>> That's really interesting thank you for bringing that up.  You are right it's an example and just for those of you who might not be familiar with it.  There's an app in I tunes called SKAEUPs.  In fact we have been working with him recently.  He just started a Smithsonian fellowship here.  He worked with us to reskin that application for our Smithsonian museums on main streets traveling exhibition programs.  These are exhibition that is go all around the U.S. to small towns to taking the Smithsonian to where ever people are.  They want today collect oral histories from the people who live in these small towns for what it's like to life there.  His platform is open source and he helped us reskin it ander it's being featured if I tune this is week.

>> That means someone will actually find it and down load it.  I hope you will be among those.

>> End of commercial.  It's called stories from main street.  And that use was actually inspired by Beth who came to me asking about ‑‑ museum and objects through the Smithsonian on‑line and making them available in other ways and what was the best way to approach that.  The Smithsonian has something around that's hard to count and it's hard to know how you count.  So we worn going to be able to hire a team ‑‑ ‑‑ through his installation how you could create a scaffolded experience with questions beautifully question that inspired people meaningful generated content.  So what I love about that whole story is that it started with an artist and it was inspired by this accessibility need and where we have arrived at is something that serves everybody because I think everyone's going to find it fascinating to hear how other visitors to the Smithsonian are experiencing an seeing the objects here.  Although the new media world is visually heavily that the audio components is still incredibly important.  That's kind of why I was asking about that role of the audio per SE in digital experiences from your points of view.

>> What this makes me want to do is actually invite an artist so go through our collection and all the place that is we have a mobile multi media tour stop or other places as well have them formulate questions about art works in the collection.  You know the way they put out poetic questions in a way in a ‑‑ so it's not us asking you know what do you think's going on here or this or that or the other.  Some silly education type question.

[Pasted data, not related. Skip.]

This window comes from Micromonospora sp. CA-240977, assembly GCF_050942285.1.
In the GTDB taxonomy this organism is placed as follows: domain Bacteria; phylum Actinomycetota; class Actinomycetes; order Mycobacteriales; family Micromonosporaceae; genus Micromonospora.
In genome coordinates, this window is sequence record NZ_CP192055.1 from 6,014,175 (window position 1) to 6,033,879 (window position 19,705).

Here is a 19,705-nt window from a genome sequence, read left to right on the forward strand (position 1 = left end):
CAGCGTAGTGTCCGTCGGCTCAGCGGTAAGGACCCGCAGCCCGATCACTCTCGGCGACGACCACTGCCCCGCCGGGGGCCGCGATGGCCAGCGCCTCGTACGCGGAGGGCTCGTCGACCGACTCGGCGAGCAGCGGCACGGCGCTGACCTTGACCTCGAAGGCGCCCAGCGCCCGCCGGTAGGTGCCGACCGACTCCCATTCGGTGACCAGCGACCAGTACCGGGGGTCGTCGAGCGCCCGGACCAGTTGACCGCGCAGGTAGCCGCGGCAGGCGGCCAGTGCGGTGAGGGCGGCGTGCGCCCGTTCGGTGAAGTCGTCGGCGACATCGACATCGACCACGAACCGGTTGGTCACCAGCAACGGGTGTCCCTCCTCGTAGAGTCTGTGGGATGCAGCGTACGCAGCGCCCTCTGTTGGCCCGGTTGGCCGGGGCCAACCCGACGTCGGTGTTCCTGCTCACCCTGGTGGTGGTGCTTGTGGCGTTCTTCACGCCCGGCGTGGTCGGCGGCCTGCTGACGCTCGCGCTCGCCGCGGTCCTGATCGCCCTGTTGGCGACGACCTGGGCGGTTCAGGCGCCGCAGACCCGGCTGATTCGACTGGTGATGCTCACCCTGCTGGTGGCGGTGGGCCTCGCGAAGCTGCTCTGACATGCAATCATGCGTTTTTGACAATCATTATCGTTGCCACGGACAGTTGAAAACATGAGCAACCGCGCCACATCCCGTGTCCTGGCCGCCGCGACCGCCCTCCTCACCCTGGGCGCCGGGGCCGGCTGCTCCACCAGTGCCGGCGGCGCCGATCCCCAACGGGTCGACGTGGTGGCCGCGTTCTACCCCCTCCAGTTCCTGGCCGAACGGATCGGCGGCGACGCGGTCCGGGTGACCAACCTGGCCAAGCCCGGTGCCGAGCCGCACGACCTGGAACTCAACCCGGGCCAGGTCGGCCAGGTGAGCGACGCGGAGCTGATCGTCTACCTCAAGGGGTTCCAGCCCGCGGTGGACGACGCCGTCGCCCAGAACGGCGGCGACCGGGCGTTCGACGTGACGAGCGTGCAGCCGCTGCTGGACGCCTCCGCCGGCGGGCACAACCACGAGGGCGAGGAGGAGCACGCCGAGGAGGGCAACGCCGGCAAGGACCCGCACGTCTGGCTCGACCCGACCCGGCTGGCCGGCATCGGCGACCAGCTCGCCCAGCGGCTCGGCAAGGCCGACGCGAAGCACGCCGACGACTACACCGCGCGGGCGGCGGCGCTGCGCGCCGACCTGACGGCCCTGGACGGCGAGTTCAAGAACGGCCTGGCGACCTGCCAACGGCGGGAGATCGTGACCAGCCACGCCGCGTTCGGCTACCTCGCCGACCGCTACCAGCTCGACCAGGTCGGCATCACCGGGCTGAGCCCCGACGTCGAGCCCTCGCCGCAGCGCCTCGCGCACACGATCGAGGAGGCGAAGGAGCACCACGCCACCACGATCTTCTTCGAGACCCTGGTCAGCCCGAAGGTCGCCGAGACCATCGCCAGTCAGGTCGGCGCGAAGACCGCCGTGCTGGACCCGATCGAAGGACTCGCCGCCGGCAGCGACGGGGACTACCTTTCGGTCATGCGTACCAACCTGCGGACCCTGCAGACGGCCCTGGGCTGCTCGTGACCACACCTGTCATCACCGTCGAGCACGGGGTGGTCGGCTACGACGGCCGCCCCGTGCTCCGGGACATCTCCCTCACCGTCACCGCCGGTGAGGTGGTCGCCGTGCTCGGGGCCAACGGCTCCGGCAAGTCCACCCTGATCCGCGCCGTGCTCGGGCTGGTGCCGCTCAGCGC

The concept of the conversation

During a recent trip to New Zealand I was very inspired by the Museum of New Zealand Te Papa Tongarewa in Wellington. The Maori concept of Marae – the public conversation/meeting place that is also a sacred space, is an interesting model for thinking about the museum in a more dialectic, web 2.0 mode: an alternative to the "from Acropolis to Agora" metaphor I've been using in my thinking to date. There is also a contemporary woman Maori artist, Lisa Reihana, whose work I saw in Te Papa's exhibition, "E Tu Ake: Maori Standing Strong." She is making a "virtual marae" as a series of digital artworks, "whose architectural elements serve both to pass on knowledge of family links and to create a sense of belonging." I am also interested in the work of the Maori feminist activist and art historian/artist/curator Ngahuia Te Awekotuku and how she can help us understand and use the concepts of community and conversation.




Nancy Proctor heads up mobile strategy and initiatives for the Smithsonian Institution. With a PhD in American art history and a background in filmmaking, curation and art criticism, Nancy Proctor published her first online exhibition in 1995. She co-founded TheGalleryChannel.com in 1998 with Titus Bicknell to present virtual tours of innovative exhibitions alongside comprehensive global museum and gallery listings. TheGalleryChannel was later acquired by Antenna Audio, where Nancy headed up New Product Development from 2000-2008, introducing the company’s multimedia, sign language, downloadable, podcast and cellphone tours. She also led Antenna’s sales in France from 2006-2007, and worked with the Travel Channel’s product development team. From 2008-2010 she was Head of New Media at the Smithsonian American Art Museum. Nancy is program chair for the Museums Computer Network (MCN) conference and co-organizes the Tate Handheld conference among other gatherings for cultural professionals. She also manages MuseumMobile.info, its wiki and podcast series, and is Digital Editor of Curator: The Museum Journal.




Comments (1)

NDIAYE@si.edu said

at 10:02 am on Sep 23, 2011

Thanks, Nancy, for assembling this timely and intriguing conference. Interesting that at the same time that there are important moves towards simultaneously "democratizing" and personalizing voice through new media, the DIY movement, the re-emphasis of materiality in art and the revitalization of the handmade, are occurring within the same group of people--often female and 2nd generation feminists. I worry, however, about the continuing digital divide between relatively well off, college educated (and employed) women with easy access to smart phones and internet access and the growing numbers of women struggling to keep the lights on and food on the table---access to the wonders of new media as so dependent on access to economic stability--This does apply to the issues relating to curating and feminism--because if our goal is more voices through tech we've got to think about access/